Discovery of fragment belonging to British Museum's Cyrus cylinder further defers loan to Iran

This development has done little to alleviate lingering tensions between Iran and Britain

The British Museum’s loan to Iraq of the Cyrus Cylinder—regarded by modern scholars as the world’s first declaration of human rights—has been further delayed because of a major discovery in London. Part of its text has been found on two tablet fragments. The first was identified last month by Wilfred Lambert, a retired Birmingham University professor, who was going through some of the 130,000 cuneiform tablets at the museum.

Irving Finkel, curator in the BM’s Middle East department, then found a second fragment that had once been part of the same tablet. One of them clarifies a passage that could not be properly read on the Cyrus Cylinder and the other supplies part of the missing text (since a section of the cylinder was broken off before its discovery).

The BM’s Middle East keeper, John Curtis, describes the find as “very significant”, since the text was not simply used in a cylindrical form in which it would have been hidden in the foundations of a building. Instead, it was a proclamation distributed in tablet form throughout Cyrus’ empire.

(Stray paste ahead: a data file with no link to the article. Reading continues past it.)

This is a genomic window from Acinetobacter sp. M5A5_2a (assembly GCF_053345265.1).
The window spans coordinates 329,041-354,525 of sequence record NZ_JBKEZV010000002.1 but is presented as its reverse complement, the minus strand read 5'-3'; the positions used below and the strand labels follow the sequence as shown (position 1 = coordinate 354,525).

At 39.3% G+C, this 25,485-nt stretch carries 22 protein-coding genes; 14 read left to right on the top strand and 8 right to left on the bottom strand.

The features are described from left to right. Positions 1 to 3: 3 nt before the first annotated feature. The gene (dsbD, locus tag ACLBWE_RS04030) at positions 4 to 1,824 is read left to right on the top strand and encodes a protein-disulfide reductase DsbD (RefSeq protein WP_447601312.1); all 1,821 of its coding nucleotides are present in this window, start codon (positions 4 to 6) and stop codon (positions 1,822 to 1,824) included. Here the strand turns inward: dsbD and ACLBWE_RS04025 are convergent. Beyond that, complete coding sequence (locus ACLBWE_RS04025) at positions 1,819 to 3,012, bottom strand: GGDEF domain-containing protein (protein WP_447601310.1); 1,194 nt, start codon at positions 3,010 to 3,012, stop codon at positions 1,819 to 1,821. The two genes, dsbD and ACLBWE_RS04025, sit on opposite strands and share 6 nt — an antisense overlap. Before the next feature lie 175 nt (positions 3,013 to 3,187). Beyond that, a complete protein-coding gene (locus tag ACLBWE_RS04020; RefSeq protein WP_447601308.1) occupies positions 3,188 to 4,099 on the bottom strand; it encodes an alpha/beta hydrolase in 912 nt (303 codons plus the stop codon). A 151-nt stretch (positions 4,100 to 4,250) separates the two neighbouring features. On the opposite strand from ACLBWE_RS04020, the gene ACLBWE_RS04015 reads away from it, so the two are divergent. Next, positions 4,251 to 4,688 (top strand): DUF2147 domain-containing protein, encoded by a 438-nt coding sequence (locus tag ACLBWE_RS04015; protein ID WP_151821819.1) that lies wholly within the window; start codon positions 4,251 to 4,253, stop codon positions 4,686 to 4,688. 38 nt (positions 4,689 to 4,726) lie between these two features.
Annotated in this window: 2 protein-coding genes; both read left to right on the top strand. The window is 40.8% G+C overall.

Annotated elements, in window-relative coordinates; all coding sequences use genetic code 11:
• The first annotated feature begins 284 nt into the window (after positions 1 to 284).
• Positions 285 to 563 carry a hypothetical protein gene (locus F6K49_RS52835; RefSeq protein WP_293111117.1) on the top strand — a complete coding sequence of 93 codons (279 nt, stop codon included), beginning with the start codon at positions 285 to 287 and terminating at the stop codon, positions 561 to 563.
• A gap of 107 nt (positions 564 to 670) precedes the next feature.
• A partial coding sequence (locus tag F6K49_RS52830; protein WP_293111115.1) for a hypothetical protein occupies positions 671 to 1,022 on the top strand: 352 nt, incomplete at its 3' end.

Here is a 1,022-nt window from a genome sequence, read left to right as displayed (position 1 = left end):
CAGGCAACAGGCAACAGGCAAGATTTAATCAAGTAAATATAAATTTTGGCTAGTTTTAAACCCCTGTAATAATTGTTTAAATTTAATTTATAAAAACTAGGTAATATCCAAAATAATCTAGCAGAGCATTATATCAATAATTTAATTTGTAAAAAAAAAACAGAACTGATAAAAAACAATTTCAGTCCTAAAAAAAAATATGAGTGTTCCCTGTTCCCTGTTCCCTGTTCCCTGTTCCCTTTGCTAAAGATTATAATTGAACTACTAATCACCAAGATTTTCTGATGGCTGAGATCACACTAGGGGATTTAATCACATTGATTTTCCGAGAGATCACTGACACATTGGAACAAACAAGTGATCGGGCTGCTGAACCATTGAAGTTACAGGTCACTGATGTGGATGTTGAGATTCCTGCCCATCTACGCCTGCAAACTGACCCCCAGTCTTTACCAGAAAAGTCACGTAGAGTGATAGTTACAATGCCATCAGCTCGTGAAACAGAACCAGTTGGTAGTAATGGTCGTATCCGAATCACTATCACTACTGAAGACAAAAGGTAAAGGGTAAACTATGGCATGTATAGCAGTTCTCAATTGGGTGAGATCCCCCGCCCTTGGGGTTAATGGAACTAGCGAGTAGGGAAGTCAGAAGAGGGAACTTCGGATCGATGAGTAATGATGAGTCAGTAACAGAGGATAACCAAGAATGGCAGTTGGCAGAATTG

The BM was due to have lent the artefact to Iran on 16 January, but this was delayed by the discovery. Reports from Tehran state that this latest delay has angered the Iranian vice president and cultural heritage head, Hamid Baqaei, who is threatening to break off cultural ties with Britain.

Originally appeared in The Art Newspaper as 'New discovery delays Cyrus loan to Iran, again '